LaFountain #171248 v. McKee

Filing 44

ORDER to stay proceedings and administratively closing the case; signed by Magistrate Judge Hugh W. Brenneman, Jr (Magistrate Judge Hugh W. Brenneman, Jr., fhw)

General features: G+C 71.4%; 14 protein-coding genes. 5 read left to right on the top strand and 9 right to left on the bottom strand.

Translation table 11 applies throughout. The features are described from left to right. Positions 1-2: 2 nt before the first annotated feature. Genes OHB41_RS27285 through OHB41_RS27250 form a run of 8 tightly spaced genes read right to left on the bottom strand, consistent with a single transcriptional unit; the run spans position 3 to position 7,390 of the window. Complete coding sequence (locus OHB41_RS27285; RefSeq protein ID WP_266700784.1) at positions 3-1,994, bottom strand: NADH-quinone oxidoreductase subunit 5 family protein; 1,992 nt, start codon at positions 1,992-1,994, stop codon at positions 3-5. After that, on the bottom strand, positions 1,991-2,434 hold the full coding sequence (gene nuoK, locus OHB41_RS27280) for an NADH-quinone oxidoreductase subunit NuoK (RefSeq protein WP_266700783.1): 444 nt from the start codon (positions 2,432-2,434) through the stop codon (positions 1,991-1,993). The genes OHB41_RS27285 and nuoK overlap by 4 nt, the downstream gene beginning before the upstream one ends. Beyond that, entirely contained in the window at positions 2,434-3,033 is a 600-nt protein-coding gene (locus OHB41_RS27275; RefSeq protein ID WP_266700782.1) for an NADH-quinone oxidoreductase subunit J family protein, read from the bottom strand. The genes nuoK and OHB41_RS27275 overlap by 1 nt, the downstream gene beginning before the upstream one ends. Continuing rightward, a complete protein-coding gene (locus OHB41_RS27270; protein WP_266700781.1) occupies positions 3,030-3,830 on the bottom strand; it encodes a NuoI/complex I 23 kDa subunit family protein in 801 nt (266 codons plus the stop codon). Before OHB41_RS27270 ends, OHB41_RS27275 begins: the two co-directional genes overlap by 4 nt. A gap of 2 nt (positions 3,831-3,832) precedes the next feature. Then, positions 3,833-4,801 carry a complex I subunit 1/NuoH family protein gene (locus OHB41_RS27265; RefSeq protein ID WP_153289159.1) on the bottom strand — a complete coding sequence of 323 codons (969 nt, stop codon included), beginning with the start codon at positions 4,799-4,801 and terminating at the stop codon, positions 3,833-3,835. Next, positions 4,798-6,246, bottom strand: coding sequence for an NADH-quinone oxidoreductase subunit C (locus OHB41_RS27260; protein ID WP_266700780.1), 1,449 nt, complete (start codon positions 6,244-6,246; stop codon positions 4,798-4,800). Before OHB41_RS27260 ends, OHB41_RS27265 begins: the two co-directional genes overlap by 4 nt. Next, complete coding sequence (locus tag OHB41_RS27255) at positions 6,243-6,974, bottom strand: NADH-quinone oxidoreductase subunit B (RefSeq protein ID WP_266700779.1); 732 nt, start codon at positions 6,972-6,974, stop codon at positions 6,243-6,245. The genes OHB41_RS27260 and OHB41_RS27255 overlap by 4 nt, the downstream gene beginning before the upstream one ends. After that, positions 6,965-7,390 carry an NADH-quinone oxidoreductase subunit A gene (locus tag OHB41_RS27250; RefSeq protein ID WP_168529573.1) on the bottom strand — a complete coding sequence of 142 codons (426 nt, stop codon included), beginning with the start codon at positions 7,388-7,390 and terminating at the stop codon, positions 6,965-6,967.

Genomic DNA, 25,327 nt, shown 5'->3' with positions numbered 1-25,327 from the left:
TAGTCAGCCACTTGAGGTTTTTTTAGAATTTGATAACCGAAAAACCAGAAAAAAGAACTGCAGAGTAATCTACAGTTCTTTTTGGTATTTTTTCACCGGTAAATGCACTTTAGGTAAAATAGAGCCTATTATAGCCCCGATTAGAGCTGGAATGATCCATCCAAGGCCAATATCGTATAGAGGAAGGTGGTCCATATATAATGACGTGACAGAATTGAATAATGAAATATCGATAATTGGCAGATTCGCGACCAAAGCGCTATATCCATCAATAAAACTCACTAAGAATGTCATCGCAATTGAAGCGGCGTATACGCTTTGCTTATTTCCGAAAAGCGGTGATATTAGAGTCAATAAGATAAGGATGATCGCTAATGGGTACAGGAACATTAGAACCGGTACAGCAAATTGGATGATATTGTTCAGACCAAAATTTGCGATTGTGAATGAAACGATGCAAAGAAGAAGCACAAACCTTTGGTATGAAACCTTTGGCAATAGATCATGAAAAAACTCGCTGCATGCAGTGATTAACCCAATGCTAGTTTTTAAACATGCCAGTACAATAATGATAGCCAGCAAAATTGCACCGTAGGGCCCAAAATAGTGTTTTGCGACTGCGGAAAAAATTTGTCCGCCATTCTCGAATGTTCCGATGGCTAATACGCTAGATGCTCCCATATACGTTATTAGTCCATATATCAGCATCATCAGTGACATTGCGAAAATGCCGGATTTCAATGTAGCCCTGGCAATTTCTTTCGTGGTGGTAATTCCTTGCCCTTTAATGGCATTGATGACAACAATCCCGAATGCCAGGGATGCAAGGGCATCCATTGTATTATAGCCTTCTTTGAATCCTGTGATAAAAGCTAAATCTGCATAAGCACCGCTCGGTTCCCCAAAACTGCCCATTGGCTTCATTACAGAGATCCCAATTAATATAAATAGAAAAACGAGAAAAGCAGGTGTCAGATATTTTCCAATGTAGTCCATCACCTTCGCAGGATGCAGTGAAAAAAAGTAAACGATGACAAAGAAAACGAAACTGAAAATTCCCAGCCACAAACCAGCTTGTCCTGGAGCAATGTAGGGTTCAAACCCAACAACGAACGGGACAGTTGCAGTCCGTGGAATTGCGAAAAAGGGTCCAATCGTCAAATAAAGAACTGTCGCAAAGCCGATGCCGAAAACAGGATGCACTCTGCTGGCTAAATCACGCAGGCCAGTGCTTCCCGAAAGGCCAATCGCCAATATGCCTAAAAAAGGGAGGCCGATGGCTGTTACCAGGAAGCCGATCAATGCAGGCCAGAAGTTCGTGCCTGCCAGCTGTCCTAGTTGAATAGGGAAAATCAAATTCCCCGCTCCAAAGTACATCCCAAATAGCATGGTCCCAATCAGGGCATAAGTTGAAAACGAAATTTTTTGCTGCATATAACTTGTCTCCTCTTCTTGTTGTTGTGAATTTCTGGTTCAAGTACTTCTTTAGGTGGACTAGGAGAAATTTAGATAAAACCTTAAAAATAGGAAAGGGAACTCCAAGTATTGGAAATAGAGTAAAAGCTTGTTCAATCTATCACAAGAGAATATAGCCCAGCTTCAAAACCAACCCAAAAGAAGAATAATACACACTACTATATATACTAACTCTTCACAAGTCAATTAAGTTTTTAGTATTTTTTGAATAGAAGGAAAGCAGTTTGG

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UNITED STATES DISTRICT COURT WESTERN DISTRICT OF MICHIGAN SOUTHERN DIVISION WAYNE EARL LAFOUNTAIN, Case No. 1:10-cv-783 Petitioner, Hon. Robert J. Jonker vs. KENNETH MCKEE, Respondent. / ORDER TO STAY PROCEEDINGS Petitioner, Wayne LaFountain, a prisoner currently incarcerated at a Michigan correctional facility, has filed a petition for a writ of habeas corpus pursuant to 28 U.S.C. § 2254. I. Background The present habeas petition does not contest petitioner’s conviction or sentence. Rather, the petition arises from a major misconduct ticket issued on June 1, 2006, which charged petitioner with insolence and disobeying a direct order. See Major Misconduct Hearing Report (docket no. 16). On June 20, 2006, Hearings Officer Spurgis found petitioner guilty on both counts and sentenced to 7 days of toplock. Id. Petitioner asserts that on June 28, 2006, respondent and others issued an order to withhold petitioner’s potential 5,490 days of special good time credit. Petitioner’s Brief at ¶ 20 (docket no. 1-1). Petitioner also lost 15 days of good time credit, 5 days of disciplinary credit, 2 days of special disciplinary credit, and 7 1/2 days of special good time credit. Petition at ¶ 4 (docket no. 1). Petitioner attributes the loss of the various good time credits as his “sentence” for the two major misconduct violations. Id. Petitioner appealed the June 20, 2006 major misconduct violations in the Ingham County Circuit Court, raising the following issues: I. Petitioner’s Fourteenth Amendment due process rights were reversibly violated where the MDOC hearings officer denied petitioner an opportunity to be heard as mandated by state law, M.C.L. § 791.252(a), (d), as well as Prison Rule, 791.3315(1)(a)-(c), (5). II. Petitioner’s major misconduct conviction must be reversed where petitioner’s Fourteenth Amendment due process rights were violated as a result of the hearing officer’s refusal to allow the presentation of exculpatory evidence as provided by M.C.L. § 791.252(d) (g), and MDOC Rule 791.3315(1)(b), (5)(b). III. Petitioner’s Fourteenth Amendment due process rights were violated requiring the prison, misconduct guilty finding be vacated due to the denial of a fair and impartial hearing and appeal as provided for by M.C.L. § 791.252(I)(K) and Rule 791.3315(7). IV. Petitioner’s major misconduct guilty finding must be vacated where petitioner’s Fourteenth Amendment, due process rights were violated as a result of an MDOC practice and custom of extricating evidence of credibility and motivation, in the face of petitioner’s falsification defense during the hearing. Petitioner’s Trial Court Brief (docket no. 19). Petitioner also moved for peremptory reversal of the MDOC’s decision. See Motion (docket no. 17). On May 13, 2008, Judge Collette of the Ingham County Circuit Court found that petitioner’s grounds for relief were without merit and denied his motion. The Court found in pertinent part as follows: STATEMENT OF FACTS On June 1,2006, Officer Coleman, a Corrections Officer for the Michigan Department of Corrections, issned Petitioner, Wayne LaFountain, a misconduct ticket, accusing him of the following: (1) insolence (#026) and (2) disobeying a direct order. (#020). The misconduct incident occurred in the Bellamy Creek Correctional Facility’s library. 2 Petitioner was assigned to work as a clerk at the prison’s general library. His library duties consisted of date stamping books that other prisoners checked out or returned. Petitioner asked Officer Coleman if he (Petitioner) could use a typewriter. When Officer Coleman asked “which one,” Petitioner said “the one on the desk.” After Officer Coleman told Petitioner that there was only one typewriter on the desk and asked Petitioner if he meant the rubber stamper, Petitioner began shouting obscenities at Officer Coleman. Petitioner denies shouting these obscenities. Petitioner and Respondent differed as to whether Petitioner left the library without hesitation when he was told to or whether Petitioner refused to leave. In any case, Petitioner informed the clerk, Charlie Kester, that he had been ordered to leave, and Petitioner admitted that he informed Coleman that he was going to file a grievance against Coleman. Petitioner requested (in writing) that a videotape recording of the library incident be admitted into evidence. Petitioner requested the videotape on June 12, 2006; however, on this date, the videotape was no longer in existence. Petitioner also requested the results of a polygraph test; however, the Hearing Officer refused to acquire this evidence, believing it to be irrelevant. Similarly, Petitioner requested records of falsehoods, work records, and misconducts by Officer Coleman; again, the Hearing Officer concluded that these records were not relevant because they would not prove or disprove the misconduct allegation. Certified Agency Record at pp 10-16. A guilty finding was then entered against Petitioner. Petitioner then timely moved for judicial review. ANALYSIS A It is well-established that a “prisoner in Michigan is entitled to a hearing before being deprived of a right or significant privilege.” De Walt v Warden, Marquette Prison, 315 NW2d 584 (1982). MCL 791.251(2) provides: (2) Except as provided in subsection (4), the hearings division is responsible for each prisoner hearing the department conducts that may result in the loss by a prisoner of a right, including but not limited to any 1 or more of the following matters: (a) An infraction of a prison rule that may result in punitive segregation, loss of disciplinary credits, or the loss of good time. (b) A security classification that may result in the placement of a prisoner in administrative segregation. 3 (c) A special designation that permanently excludes, by department policy or rule, a person under the jurisdiction of the department from community placement. (d) Visitor restrictions. (e) High or very high assaultive risk classifications. Petitioner was issued a Major Misconduct violation for insolence and disobeying a direct order. The violation resulted in loss of rights for the Petitioner, namely seven days toplock. Therefore, Petitioner was entitled to a hearing. B MCL 79L252(k) provides: A final decision or order of a hearings officer in a hearing shall be made, within reasonable period, in writing or stated in the record and shall include findings of fact, and shall state any sanction to be imposed against a prisoner as a direct result of a hearing conducted under this chapter. The final decision shall be made on the basis of a preponderance of the evidence presented. (Emphasis added). After hearing the testimony and reviewing the evidence presented, the Hearing Officer refused to acquire any of the forms of evidence as requested by Petitioner. Specifically, the Hearing Officer noted that the videotape evidence no longer existed, and he affirmed the conclusion that the remaining evidence Petitioner requested was irrelevant. Thus, the Hearing Officer found Petitioner guilty of the misconduct charges. Specifically, the Hearing Officer held that Petitioner’s comments to Officer Coleman were abusive and were intended to degrade Coleman. Moreover, the Hearing Officer held that when Petitioner took the time to speak with clerk Kester and a correctional officer before finally leaving the building, he failed to fully comply with a direct order. Certified Agency Record at p 1. C After exhausting his administrative remedies, Petitioner is entitled to a judicial review of the final decision set forth in MCL 791.255(4), which provides: The review shall be confined to' the record and any supplemental proofs submitted pursuant to subsection (3). The scope of review shall be limited to whether the department’s action is authorized by 4 law or rule and whether the decision or order is supported by competent, material and substantial evidence on the whole record. After a review of the record, the Court finds that the decision of the Hearing Officer is supported by competent, material, and substantial evidence on the whole record. During the hearing, testimonies and records were introduced, and all defenses were considered. The Hearing Officer found Petitioner’s arguments unpersuasive. Petitioner contends that the videotaped recording should have been allowed into evidence, alleging that it was both material and relevant to the resolution of the misconduct accusation. Moreover, Petitioner argues that had the Hearing Officer viewed the videotape, he would have observed Petitioner leaving the library without hesitation - when Coleman asked him to. Despite Petitioner’s contentions, courts have frequently held that a Hearing Officer’s decision should be accorded deference as long as it is supported by substantial evidence on the whole record. Campbell v Marquette Prison Warden, 119 Mich App 377 (1982); Russo v Dept of Licensing & Regulation, 119 Mich App 624, 631 (1982). Also, a reviewing court must affirm the agency decision and cannot set aside findings made by a Hearing Officer “merely because alternative findings could have been supported by substantial evidence on the record.[”] In re Payne, 444 Mich at 692, citing Arkansas v Oklahoma, 503 US 91, 113; 112 S Ct 1046; 117 LEd 2d 239,259 (1992). More specifically, courts have held that in judicial review of administrative hearings, a court must not substitute its judgment for that of the Hearing Officer on matters of credibility. Reed v Hurley Medical Center, 153 Mich App 71 (1986). Thus, the Hearing Officer’s decision to exclude the videotape evidence because it lacked relevancy should be accorded deference. In addition to the videotape evidence, Petitioner objected to the exclusion of his requests for some documents and answers to questions submitted. According to MCL § 791.252(g) (1970), the Hearing Officer must adhere to the folIowing procedures: The hearings officer may admit and give probative effect to evidence of a type commonly relied upon by reasonably prudent persons in the conduct of their affairs. Irrelevant, immaterial, or unduly repetitious evidence may be excluded. The reason for the exclusion of the evidence shall be entered into the record. . . . In this case,.the Hearing Officer’s report did include the reasons why evidence requested by LaFountain was excluded. 5 Moreover, in according deference to Hearing Officers, courts have accounted for the environment surrounding prison disciplinary proceedings. Because “prison disciplinary proceedings take place in a highly charged atmosphere, and prison administrators must often act swiftly on the basis of evidence that might be insufficient in less exigent circumstances,” Hearing Officers should be accorded deference for their decisions. Thus, the Hearing Officer’s decision to exclude the documents in this case should be honored. THEREFORE, IT IS ORDERED that Petitioner’s Motion for Peremptory Reversal be DENIED. LaFountain v. Michigan Department of Corrections, Ingham Co. Cir. Ct. No. 07-1412-AA (Order Denying Motion for Peremptory Reversal) (May 13, 2008) (docket no. 18). Petitioner filed a delayed application for leave to appeal to the Michigan Court of Appeals raising four issues: I. Where the findings of fact and credibility conclusions of the administrative hearing officer amount to clear error and were, thereafter, perpetuated by the Circuit Court on judicial review, whether such clearly erroneous conclusions of credibility and fact must be vacated on appellate review or, alternatively, whether [petitioner’s] forfeited regular and special good-time must be restored? II. Did the hearing officer’s rejection of [petitioner’s] exculpatory and corroboration evidence result in a prejudicial denial of [petitioner’s] statutory and constitutional right to present rebuttal evidence during the hearing? III. Is the MDOC policy which prohibits the use of voluntary polygraph testing results during a misconduct hearing not a reasonable interpretation of statute and therefore void? IV. Was [petitioner’s] statutory and constitutional guarantee for a fair and impartial hearing violated due to an MDOC practice and custom of pre-determining credibility issues specifically on relation to [petitioner’s] falsified misconduct claims? 6 Application for leave to appeal (docket no. 14). The Michigan Court of Appeals denied the application “for lack of merit on the grounds presented.” Wayne LaFountain v. Dept of Corrections, No. 286996 (Dec. 2, 2008) (docket no. 14). Then, petitioner filed an application for leave to appeal to the Michigan Supreme Court raising three issues: I. Whether [petitioner] was denied statutory and constitutional due process of law as a result of declaring all evidence establishing the falsification of the prison misconduct accusation as being irrelevant during the administrative and judicial proceedings occurring below? II. Where MDOC policy and practice prohibits consideration of voluntary polygraph test results, during a prison misconduct hearing, whether such policy and practice is void for failure to meet the promulgation requirements of the Administrative Procedures Act and for being in excess of the enabling statute? III. Whether [petitioner] was denied the statutory and constitutional guarantee for a fair and impartial hearing due to (A) the excision of [petitioner’s] relevant, exculpatory evidence from the record, (B) clearly erroneous fact and credibility findings, (C) the hearing officer order which estopped [petitioner] from making oral argument and objection regarding falsification evidence, and (D) a well-established MDOC practice and custom of requiring hearing officers to resolve credibility issues in favor or accusing corrections officers? Application for leave to appeal (docket no. 15). The Michigan Supreme Court denied the application because it was not persuaded that the questions presented should be reviewed by the court. Wayne LaFountain v. Department of Corrections, No. 138040 (Mich. Aug. 6. 2009) (docket no. 15). While the state court appeal was pending, LaFountain filed a separate civil rights action pursuant to 42 U.S.C. § 1983, which sought relief against a number of MDOC employees for retaliation and an alleged conspiracy to deprive him of his good time credits which extended over 7 a number of years. See LaFountain v. Coleman, No. 1:09-cv-623 (W.D. Mich.). Petitioner’s amended complaint alleged that various MDOC employees retaliated against him for the purpose of withholding 5,490 days of special good time and that they issued falsified misconduct citations for the purpose of forfeiting his disciplinary credits and withholding his 5,490 days of potential good time credits. Id. at pp. 30-31. Petitioner’s claims included the misconduct charges at issue in this habeas action. Id. (Amend. Compl. at pp. 11- 22 (docket no. 5) and (Opinion at pp. 5-7) (docket no. 8). This court dismissed the civil rights action on January 1, 2010 for failure to state a claim. Id. (Opinion and Order) (docket nos. 8 and 9). On appeal, the Sixth Circuit affirmed the dismissal, finding that “LaFountain’s challenges to his misconduct hearings and the resultant loss of ‘good time’ credits, affect the length of his sentence and thus are barred under [Edwards v. Balisok, 520 U.S. 641 (1997)] and [Heck v. Humphrey, 512 U.S. 477 (1994)].” See LaFountain v. Coleman, No. 10-1207, slip op. at 3 (6th Cir. Dec. 30, 2010). LaFountain filed the present habeas action on August 6, 2010, while the § 1983 case was pending before the Sixth Circuit. Petitioner seeks relief on the three grounds which he litigated in the state courts as well as the retaliation claim raised in his § 1983 action (which he refers to as “vindictive prosecution”): I. The misconduct charge and conviction is void for being the result of vindictive prosecution resulting in the forfeiture of petitioner’s liberty interest in the form of regular and special good-time. II. Petitioner was denied Fourteenth Amendment procedural due process during the prison, misconduct hearing due to the hearing officer’s action of suppressing and excising from the record petitioner’s exculpatory evidence. III. Petitioner was denied Fourteenth Amendment procedural due process of law due to an unconstitutional MDOC policy and custom of disallowing falsification evidence as a defense during the misconduct 8 hearing as a direct result of the provisions as contained within the MDOC hearings handbook. IV. Petitioner was denied Fourteenth Amendment procedural due process of law due to the unconstitutional MDOC practice and custom of predetermining the credibility of [unsworn] and unsupported misconduct accusations in favor of the accusing corrections officer. Petition (docket no. 1). II. Exhaustion Where the state court has adjudicated a claim on its merits, the federal district court’s habeas corpus review is limited by the Antiterrorism and Effective Death Penalty Act of 1996 (“AEDPA”), which provides in pertinent part that: An application for a writ of habeas corpus on behalf of a person in custody pursuant to the judgment of a State court shall not be granted with respect to any claim that was adjudicated on the merits in State court proceedings unless the adjudication– (1) resulted in a decision that was contrary to, or involved an unreasonable application of, clearly established Federal law, as determined by the Supreme Court of the United States; or (2) resulted in a decision that was based on an unreasonable determination of the facts in light of the evidence presented in the State court proceeding. 28 U.S.C. § 2254(d). Before the Court may grant habeas relief to a state prisoner, however, the prisoner must exhaust remedies available in the state courts. 28 U.S.C. § 2254(b)(1); O’Sullivan v. Boerckel, 526 U.S. 838, 842 (1999). Exhaustion requires a petitioner to “fairly present” federal claims so that state courts have a “fair opportunity” to apply controlling legal principles to the facts bearing upon a petitioner’s constitutional claim. See O’Sullivan, 526 U.S. at 842; Picard v. Connor, 404 U.S. 270, 275-77 (1971), cited in Duncan v. Henry, 513 U.S. 364, 365 (1995), and Anderson v. Harless, 459 U.S. 4, 6 (1982). To fulfill the exhaustion requirement, a petitioner must have fairly presented his 9 federal claims to all levels of the state appellate system, including the state’s highest court. Duncan, 513 U.S. at 365-66; Silverburg v. Evitts, 993 F.2d 124, 126 (6th Cir. 1993); Hafley v. Sowders, 902 F.2d 480, 483 (6th Cir. 1990). “[S]tate prisoners must give the state courts one full opportunity to resolve any constitutional issues by invoking one complete round of the State’s established appellate review process.” O’Sullivan, 526 U.S. at 845. Petitioner bears the burden of showing exhaustion. See Rust v. Zent, 17 F.3d 155, 160 (6th Cir. 1994). However, the district court can and must raise the exhaustion issue sua sponte, when it clearly appears that habeas claims have not been presented to the state courts. See Prather v. Rees, 822 F.2d 1418, 1422 (6th Cir. 1987); Allen, 424 F.2d at 13839. In his answer, respondent does not explicitly address exhaustion, but rather assumes that petitioner properly exhausted his claims in the state courts. See Answer at p. 11 (docket no. 9). This assumption is incorrect. The record reflects that petitioner has not exhausted Issue I, his habeas claim of retaliatory or vindictive prosecution. Petitioner’s habeas claim involves a misconduct conviction which resulted in the loss of good-time credits, which is equivalent to a loss of a “shortened prison sentence.” Wolff v. McDonnell, 418 U.S. 539, 556–57 (1974). A prisoner’s challenge to a “shortened” prison sentence is a challenge to the fact or duration of confinement that is properly brought as an action for habeas corpus relief. Preiser v. Rodriguez, 411 U.S. 475, 487–88 (1973). However, a prisoner must exhaust available state remedies before bringing a habeas corpus action, which would include appealing the conviction through the state courts. See 28 U.S.C. § 2254(b)(1). Under Michigan law, a prisoner may file an application for leave to appeal the misconduct in the state circuit court. See M.C.L. § 791.255. 10 As discussed in § I, supra, petitioner sought review in the Ingham County Circuit Court, the Michigan Court of Appeals and the Michigan Supreme Court. However, petitioner’s state court review did not raise retaliatory or vindictive prosecution as a reason for invalidating the June 20, 2006 misconduct violation. Rather, petitioner attempted to raise this claim as part of his federal § 1983 action which was dismissed approximately eight months prior to the filing of this habeas action. Under these circumstances it appears that petitioner has an avenue to exhaust this claim. As the Court explained in Melton v. Palmer, No. 11-15210, 2012 WL 2343043 (E.D. Mich. June 20, 2012): The question now is whether Petitioner has an available state court remedy with which to properly exhaust his claims. A federal court cannot consider granting habeas relief “if there still is a potential state remedy for the state courts to consider.” See Wagner v. Smith, 581 F.3d 410, 415 (6th Cir.2009). Petitioner has such a remedy. A number of Michigan cases have held that a writ of mandamus is an available remedy for a Michigan prisoner who challenges the computation of his sentence or claims that his sentence has expired due to the miscalculation of sentencing or good-time credits. See In re Carey, 372 Mich. 378, 381–82, 126 N.W.2d 727 (1964); Lickfeldt v. Department of Corrections, 247 Mich. App. 299, 636 N.W.2d 272 (2001) (affirming issuance of writ of mandamus by circuit court ordering the MDOC to immediately terminate prison sentence that inmate had completed); Rhode v. Department of Corrections, 227 Mich.App. 174, 578 N.W.2d 320 (1997) (mandamus proceeding concerning proper calculation of disciplinary credits); Lowe v. Dep't of Corr., 206 Mich. App. 128, 521 N.W.2d 336 (1994) (same); See also Ruiz v. McKee, No.2010 WL 103682, * 1–3 (W.D. Mich. Jan. 7, 2010) (dismissing without prejudice on exhaustion grounds habeas petitioner's challenge to the computation of his sentence, specifically his maximum discharge date, when petitioner could challenge the computation of his sentence by means of mandamus); Hughes v. Bauman, No.2011 WL 6781019, * 2 (E.D.Mich. Dec. 27, 2011) (noting that petitioner had option of filing writ of mandamus to challenge the forfeiture of earned sentence reduction credits). Petitioner, therefore, may challenge the MDOC’s calculation of his sentence and the forfeiture of his good time credits by filing a petition for a writ of mandamus in either the circuit court or in the Michigan Court of Appeals. See M.C.R. 3.305(A)(1); M.C.L. § 600.4401. Following the denial of the writ of mandamus by 11 the Michigan Court of Appeals, petitioner may file an application for leave to appeal with the Michigan Supreme Court within fifty six days of the Michigan Court of Appeals’ decision. See M.C.R. 7.301(A)(2); M.C.R. 7.302. Melton, 2012 WL 2343043 at*3. The record reflects that petitioner has not exhausted claim this claim for retaliatory or vindictive prosecution (Issue I). As a general rule, a habeas petition containing unexhausted claims should be dismissed without prejudice. See Rose v. Lundy, 455 U.S. 509, 518-20 (1982). Because petitioner has some claims that are exhausted and some that are not, his petition is “mixed.” District courts are directed to dismiss mixed petitions without prejudice in order to allow petitioners to return to state court to exhaust remedies. Id. at 522. Since the habeas statute was amended to impose a one-year statute of limitations on habeas claims, see 28 U.S.C. § 2244(d)(1), dismissal without prejudice often precludes future federal habeas review. This is particularly true after the Supreme Court ruled in Duncan v. Walker, 533 U.S. 167, 181-82 (2001), that the limitations period is not tolled during the pendency of a federal habeas petition. In this case, the limitations period has expired, effectively precluding petitioner’s ability to exhaust this claim and file a future federal habeas petition. A district court, however, has the discretion to stay a habeas corpus proceeding “in limited circumstances.” Rhines v. Weber, 544 U.S. 268, 277 (2005). A “stay and abeyance” procedure may be employed when the petitioner has filed a mixed petition. Id. Under the stay and abeyance procedure, “courts now have discretion to stay a mixed habeas petition to allow a petitioner to present his unexhausted claims to the state court, and then return to federal court.” Poindexter v. Mitchell, 454 F.3d 564, 570 n. 2 (6th Cir. 2006). The Supreme Court cautioned that federal courts should not utilize the “stay and abeyance” procedure frequently since doing so 12 undermines the purpose AEDPA, which is to encourage finality and streamline federal habeas proceedings. In its discretion, a district court contemplating stay and abeyance should stay the mixed petition pending prompt exhaustion of state remedies if there is “good cause” for the petitioner’s failure to exhaust, if the petitioner’s unexhausted claims are not “plainly meritless” and if there is no indication that the petitioner engaged in “intentionally dilatory litigation tactics.” Rhines, 544 U.S. at 277-78. If the district court determines that a stay is inappropriate, it must allow the petitioner the opportunity to delete the unexhausted claims from his petition, especially in circumstances in which dismissal of the entire petition without prejudice would “unreasonably impair the petitioner’s right to obtain federal relief.” Id. Here, petitioner attempted to raise the retaliatory or vindictive prosecution claim by including it in a § 1983 action filed in federal court. When that action was dismissed, petitioner incorporated this claim into the present habeas action. Petitioner clearly desires to pursue this unexhausted claim, having listed this as the first issue in his habeas petition. Given the nature of petitioner’s claim, which he apparently grieved as an prison condition issue and then included (albeit improperly) as part of a § 1983 action, the court concludes that petitioner has good cause for failing to exhaust this particular claim in the state court. In addition, petitioner’s retaliatory or vindictive prosecution claim, as alleged, is not plainly meritless. Finally, it does not appear that petitioner engaged in dilatory tactics in this matter, having attempted to raise the issue in a § 1983 action and then filing his habeas petition within the one-year limitations period. Accordingly, under the facts of this case, the court concludes that the stay and abeyance procedure set forth in Rhines should be applied to this mixed petition. 13 IT IS ORDERED that petitioner’s action is hereby stayed until petitioner files a motion to amend his petition to include the exhausted Issue I. Such motion must be filed not later than 30 days after a final decision by the Michigan Supreme Court with respect to Issue I and shall include the dates and substance of decision at each step of the state-court review. IT IS FURTHER ORDERED that petitioner may, in the alternative, file a motion to amend his petition to dismiss Issue I, which would allow the Court to address his other claims raised in Issues II, III and IV. Such a motion must be filed not later than 30 days after the entry of this order. IT IS FURTHER ORDERED that if petitioner fails to comply with the deadlines imposed in this order, the Court may dismiss the petition. IT IS FURTHER ORDERED that this case shall be administratively closed until such time a petitioner files a motion to amend his petition in accordance with the procedures set forth in this order. Dated: August 21, 2013 /s/ Hugh W. Brenneman, Jr. HUGH W. BRENNEMAN, JR. United States Magistrate Judge 14